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Didn't D Jax have a TD right before half? (1 Viewer)

Putting the pylon issue to rest

I've spoken with the league office about the Darrell Jackson play involving the end-zone pylon. My instincts were correct in that the play was officiated correctly on the field. To review, Jackson caught a pass and touched his left foot down in the field of play. His right leg grazed the pylon before his right foot landed out of bounds. The ruling was incomplete pass. This was correct. There was some confusion because rules state that the pylon is not out of bounds. But while touching the pylon does not make a player out of bounds, neither does it substitute for getting both feet down in the field of play.

http://blogs.thenewstribune.com/webx?14@59...iscloc=.ee93ee2

 
I understand that as the current rule exists that it is not a catch. Understood. NO MORE ARGUMENT THERE!

I do not agree with the rule as I do not like the idea of the pylon being able to affect whether or not a WR gets his foot down or not. The pylon could help guide a WR's foot out of bounds (see older post from Brewtown). I think there is a legitimate beef here (at least there is some logic). I feel the pylon should be inbounds and count as possession or the pylon should NOT be there. That how I feel.

 
The original rule, before the change Clayton writes about, was like the current high school rule. The pylon is out of bounds, if you touch it at any time you are out of bounds.

The change made it so if the WR touches it with his foot, but never steps out of bounds, then he is still inbounds and allowed to be the first player to touch a pass or loose ball.

It did not make the pylon in bounds.

 
I do not agree with the rule as I do not like the idea of the pylon being able to affect whether or not a WR gets his foot down or not. The pylon could help guide a WR's foot out of bounds (see older post from Brewtown). I think there is a legitimate beef here (at least there is some logic). I feel the pylon should be inbounds and count as possession or the pylon should NOT be there. That how I feel.
Have you ever seen a pylon up close??? It is made of foam, weighs MAYBE a pound or two and is weighed at the bottom. If that FOAM pylon hinders a professional player's ability to get thier 2nd foot inbounds they have bigger issues...
 
I really don't want to prolong the agony of this thread, but since the audience of this train wreck is still here....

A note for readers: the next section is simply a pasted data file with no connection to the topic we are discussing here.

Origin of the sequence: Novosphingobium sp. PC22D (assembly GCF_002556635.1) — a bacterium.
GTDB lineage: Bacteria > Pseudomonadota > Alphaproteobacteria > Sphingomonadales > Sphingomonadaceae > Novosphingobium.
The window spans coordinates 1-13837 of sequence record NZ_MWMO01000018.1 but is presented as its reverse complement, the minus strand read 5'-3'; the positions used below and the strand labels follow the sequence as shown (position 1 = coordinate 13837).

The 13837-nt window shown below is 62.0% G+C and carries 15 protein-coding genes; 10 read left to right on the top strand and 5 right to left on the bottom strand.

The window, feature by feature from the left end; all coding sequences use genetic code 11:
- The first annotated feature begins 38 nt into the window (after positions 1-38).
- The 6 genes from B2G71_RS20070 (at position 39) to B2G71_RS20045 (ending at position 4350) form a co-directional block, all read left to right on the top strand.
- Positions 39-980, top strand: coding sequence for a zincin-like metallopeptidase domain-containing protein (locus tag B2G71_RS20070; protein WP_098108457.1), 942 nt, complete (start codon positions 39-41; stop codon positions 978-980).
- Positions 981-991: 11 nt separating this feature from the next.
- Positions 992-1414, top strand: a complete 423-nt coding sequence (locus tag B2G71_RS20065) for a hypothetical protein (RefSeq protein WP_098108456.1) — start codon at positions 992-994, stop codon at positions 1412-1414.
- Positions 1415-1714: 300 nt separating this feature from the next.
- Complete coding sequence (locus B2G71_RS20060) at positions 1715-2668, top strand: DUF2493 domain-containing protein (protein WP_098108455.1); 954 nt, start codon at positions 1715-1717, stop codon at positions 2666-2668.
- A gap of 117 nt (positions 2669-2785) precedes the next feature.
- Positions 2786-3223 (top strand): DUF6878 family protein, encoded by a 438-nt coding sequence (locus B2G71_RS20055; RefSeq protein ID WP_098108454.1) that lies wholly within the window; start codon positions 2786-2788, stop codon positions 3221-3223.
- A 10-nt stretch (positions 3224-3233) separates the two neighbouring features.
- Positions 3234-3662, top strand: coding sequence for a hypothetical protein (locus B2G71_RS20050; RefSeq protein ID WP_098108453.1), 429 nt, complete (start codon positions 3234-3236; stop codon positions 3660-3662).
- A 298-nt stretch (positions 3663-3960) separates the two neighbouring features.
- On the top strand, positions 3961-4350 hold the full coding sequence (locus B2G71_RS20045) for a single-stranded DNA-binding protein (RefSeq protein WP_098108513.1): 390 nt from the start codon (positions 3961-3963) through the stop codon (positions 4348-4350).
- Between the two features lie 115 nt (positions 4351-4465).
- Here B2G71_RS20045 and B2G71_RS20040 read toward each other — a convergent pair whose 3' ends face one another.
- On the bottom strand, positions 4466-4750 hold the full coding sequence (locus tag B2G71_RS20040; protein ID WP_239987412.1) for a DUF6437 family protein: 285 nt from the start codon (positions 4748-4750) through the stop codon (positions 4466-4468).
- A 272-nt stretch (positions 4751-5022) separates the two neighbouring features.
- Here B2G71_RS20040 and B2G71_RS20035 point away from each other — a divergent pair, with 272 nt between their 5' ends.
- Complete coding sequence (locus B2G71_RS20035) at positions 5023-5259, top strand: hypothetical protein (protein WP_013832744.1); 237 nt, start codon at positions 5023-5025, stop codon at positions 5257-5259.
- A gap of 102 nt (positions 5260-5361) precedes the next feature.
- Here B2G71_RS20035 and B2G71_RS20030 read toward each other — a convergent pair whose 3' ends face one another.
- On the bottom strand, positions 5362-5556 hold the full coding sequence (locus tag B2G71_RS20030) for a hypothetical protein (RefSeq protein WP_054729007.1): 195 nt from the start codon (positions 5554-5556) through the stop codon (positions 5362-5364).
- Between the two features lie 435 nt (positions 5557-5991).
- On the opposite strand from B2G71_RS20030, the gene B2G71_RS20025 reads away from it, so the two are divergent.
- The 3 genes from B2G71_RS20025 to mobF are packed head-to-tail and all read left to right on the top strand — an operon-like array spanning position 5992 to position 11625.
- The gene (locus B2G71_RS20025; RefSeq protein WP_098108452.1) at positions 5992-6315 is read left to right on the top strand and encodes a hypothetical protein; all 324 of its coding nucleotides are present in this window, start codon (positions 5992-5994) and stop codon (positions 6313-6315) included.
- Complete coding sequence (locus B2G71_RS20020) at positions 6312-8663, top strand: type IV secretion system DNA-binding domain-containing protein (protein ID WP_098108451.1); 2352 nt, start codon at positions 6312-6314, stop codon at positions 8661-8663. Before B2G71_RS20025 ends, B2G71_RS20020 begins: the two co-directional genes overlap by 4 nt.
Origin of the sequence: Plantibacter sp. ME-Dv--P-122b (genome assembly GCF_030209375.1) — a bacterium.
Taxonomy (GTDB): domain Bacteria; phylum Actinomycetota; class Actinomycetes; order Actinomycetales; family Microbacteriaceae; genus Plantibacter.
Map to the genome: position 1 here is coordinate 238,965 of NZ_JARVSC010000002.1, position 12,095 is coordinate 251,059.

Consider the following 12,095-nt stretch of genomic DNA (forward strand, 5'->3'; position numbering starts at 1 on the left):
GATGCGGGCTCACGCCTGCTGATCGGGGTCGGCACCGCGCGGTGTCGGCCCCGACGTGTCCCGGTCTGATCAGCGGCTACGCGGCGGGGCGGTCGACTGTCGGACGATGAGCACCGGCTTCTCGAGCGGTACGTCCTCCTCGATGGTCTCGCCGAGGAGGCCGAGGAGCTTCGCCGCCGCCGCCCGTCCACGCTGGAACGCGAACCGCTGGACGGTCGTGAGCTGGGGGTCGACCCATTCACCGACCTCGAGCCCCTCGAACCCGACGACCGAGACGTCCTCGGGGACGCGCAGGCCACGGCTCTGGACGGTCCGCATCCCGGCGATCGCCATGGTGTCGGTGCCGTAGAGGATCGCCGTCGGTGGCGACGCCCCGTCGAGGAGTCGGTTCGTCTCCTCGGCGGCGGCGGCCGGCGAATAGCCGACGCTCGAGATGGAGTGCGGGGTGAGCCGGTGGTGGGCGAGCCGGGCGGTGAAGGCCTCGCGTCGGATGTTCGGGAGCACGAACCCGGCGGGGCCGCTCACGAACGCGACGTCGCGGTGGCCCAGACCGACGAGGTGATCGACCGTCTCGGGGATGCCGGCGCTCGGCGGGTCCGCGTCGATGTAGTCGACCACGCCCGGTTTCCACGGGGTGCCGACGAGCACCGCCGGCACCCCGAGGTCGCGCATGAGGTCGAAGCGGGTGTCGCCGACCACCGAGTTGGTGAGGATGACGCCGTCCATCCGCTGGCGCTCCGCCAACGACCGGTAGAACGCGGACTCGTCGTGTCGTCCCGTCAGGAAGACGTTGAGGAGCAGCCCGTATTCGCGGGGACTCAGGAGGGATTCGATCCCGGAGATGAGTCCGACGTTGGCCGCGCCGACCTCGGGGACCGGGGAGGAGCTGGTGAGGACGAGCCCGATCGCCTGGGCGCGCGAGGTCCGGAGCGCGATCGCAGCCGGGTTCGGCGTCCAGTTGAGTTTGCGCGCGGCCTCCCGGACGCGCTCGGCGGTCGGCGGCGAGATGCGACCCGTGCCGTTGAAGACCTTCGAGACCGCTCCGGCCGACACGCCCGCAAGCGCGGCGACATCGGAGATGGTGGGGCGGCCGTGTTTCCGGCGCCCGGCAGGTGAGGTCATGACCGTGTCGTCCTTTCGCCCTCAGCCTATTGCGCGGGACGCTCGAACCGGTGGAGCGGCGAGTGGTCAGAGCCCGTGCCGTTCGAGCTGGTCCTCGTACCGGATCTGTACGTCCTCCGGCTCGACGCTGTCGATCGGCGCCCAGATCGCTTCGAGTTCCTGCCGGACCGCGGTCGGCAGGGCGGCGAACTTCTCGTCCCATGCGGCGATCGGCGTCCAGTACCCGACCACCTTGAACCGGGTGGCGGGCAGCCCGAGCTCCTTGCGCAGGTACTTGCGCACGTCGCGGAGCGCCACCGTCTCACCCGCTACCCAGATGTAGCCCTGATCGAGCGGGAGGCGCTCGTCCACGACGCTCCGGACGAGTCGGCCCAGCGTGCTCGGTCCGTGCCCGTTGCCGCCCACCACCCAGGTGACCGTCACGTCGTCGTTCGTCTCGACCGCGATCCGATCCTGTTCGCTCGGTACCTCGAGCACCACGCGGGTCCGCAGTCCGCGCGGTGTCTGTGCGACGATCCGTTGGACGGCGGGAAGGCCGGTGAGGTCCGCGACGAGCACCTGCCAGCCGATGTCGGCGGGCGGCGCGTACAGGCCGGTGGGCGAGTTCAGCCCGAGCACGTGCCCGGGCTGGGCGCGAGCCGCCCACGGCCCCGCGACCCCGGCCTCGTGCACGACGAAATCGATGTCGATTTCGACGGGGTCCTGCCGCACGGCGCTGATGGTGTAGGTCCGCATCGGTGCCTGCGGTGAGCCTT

Separate question.

If a player hops on one foot a few times, he still isn't declared in bounds until the other one comes down?

Extreme example I know, but it could happen (off balance, injury, whatever).

Just asking if the two feet is defined as two "different" feet.....

 
I really don't want to prolong the agony of this thread, but since the audience of this train wreck is still here....

Separate question.

If a player hops on one foot a few times, he still isn't declared in bounds until the other one comes down?

Extreme example I know, but it could happen (off balance, injury, whatever).

Just asking if the two feet is defined as two "different" feet.....
I am sure that dummer "conversations" have gone on longer...Your probably right in that your scenario is a little extreme, but sometimes crazy stuff does happen, so it is not out of the realm of possibility. I don't think that the NFL rules specifiy 2 different feet.

I think that if the scenario is not already covered in any of their case books it, would be an on the fly interpretation of the rule. The resulting ruling would then become the Accepted Ruling (AR) much like 1 knee = 2 feet is a common AR when establishing possession near the sidelines.

Personally, I think that it would be ruled a catch by the covering official... I know that's what I would have if the same foot came down 2x in bounds like you suggest.

regardless of whether the resulting call was right or wrong, the only thing that is a fact is that that people will complain about the call either way...

 

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